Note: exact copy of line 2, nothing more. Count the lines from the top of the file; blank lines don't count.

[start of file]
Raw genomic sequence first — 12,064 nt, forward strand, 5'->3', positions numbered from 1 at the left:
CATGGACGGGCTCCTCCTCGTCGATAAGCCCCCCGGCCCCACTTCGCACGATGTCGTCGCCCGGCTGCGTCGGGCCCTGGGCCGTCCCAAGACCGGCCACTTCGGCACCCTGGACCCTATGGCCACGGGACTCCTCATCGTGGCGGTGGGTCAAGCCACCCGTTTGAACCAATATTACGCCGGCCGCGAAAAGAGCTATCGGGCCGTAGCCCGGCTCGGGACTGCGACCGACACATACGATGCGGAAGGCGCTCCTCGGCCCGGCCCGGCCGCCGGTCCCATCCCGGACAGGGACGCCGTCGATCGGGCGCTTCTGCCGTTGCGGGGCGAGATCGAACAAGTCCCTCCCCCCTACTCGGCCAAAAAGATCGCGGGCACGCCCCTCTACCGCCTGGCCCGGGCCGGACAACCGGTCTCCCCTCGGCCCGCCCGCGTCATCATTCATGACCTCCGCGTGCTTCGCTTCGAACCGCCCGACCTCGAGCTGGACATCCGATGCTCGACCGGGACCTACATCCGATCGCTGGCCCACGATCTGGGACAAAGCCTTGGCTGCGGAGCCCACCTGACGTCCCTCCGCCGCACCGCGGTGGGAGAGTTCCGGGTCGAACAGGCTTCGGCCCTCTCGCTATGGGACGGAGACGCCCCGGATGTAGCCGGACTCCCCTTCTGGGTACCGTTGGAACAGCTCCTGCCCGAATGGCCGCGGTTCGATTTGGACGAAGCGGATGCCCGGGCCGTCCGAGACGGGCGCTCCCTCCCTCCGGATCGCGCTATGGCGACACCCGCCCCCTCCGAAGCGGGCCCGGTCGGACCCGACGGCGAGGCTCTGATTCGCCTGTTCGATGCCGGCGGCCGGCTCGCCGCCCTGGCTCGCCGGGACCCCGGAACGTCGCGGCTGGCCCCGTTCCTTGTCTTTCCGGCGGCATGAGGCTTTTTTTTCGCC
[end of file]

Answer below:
CATGGACGGGCTCCTCCTCGTCGATAAGCCCCCCGGCCCCACTTCGCACGATGTCGTCGCCCGGCTGCGTCGGGCCCTGGGCCGTCCCAAGACCGGCCACTTCGGCACCCTGGACCCTATGGCCACGGGACTCCTCATCGTGGCGGTGGGTCAAGCCACCCGTTTGAACCAATATTACGCCGGCCGCGAAAAGAGCTATCGGGCCGTAGCCCGGCTCGGGACTGCGACCGACACATACGATGCGGAAGGCGCTCCTCGGCCCGGCCCGGCCGCCGGTCCCATCCCGGACAGGGACGCCGTCGATCGGGCGCTTCTGCCGTTGCGGGGCGAGATCGAACAAGTCCCTCCCCCCTACTCGGCCAAAAAGATCGCGGGCACGCCCCTCTACCGCCTGGCCCGGGCCGGACAACCGGTCTCCCCTCGGCCCGCCCGCGTCATCATTCATGACCTCCGCGTGCTTCGCTTCGAACCGCCCGACCTCGAGCTGGACATCCGATGCTCGACCGGGACCTACATCCGATCGCTGGCCCACGATCTGGGACAAAGCCTTGGCTGCGGAGCCCACCTGACGTCCCTCCGCCGCACCGCGGTGGGAGAGTTCCGGGTCGAACAGGCTTCGGCCCTCTCGCTATGGGACGGAGACGCCCCGGATGTAGCCGGACTCCCCTTCTGGGTACCGTTGGAACAGCTCCTGCCCGAATGGCCGCGGTTCGATTTGGACGAAGCGGATGCCCGGGCCGTCCGAGACGGGCGCTCCCTCCCTCCGGATCGCGCTATGGCGACACCCGCCCCCTCCGAAGCGGGCCCGGTCGGACCCGACGGCGAGGCTCTGATTCGCCTGTTCGATGCCGGCGGCCGGCTCGCCGCCCTGGCTCGCCGGGACCCCGGAACGTCGCGGCTGGCCCCGTTCCTTGTCTTTCCGGCGGCATGAGGCTTTTTTTTCGCC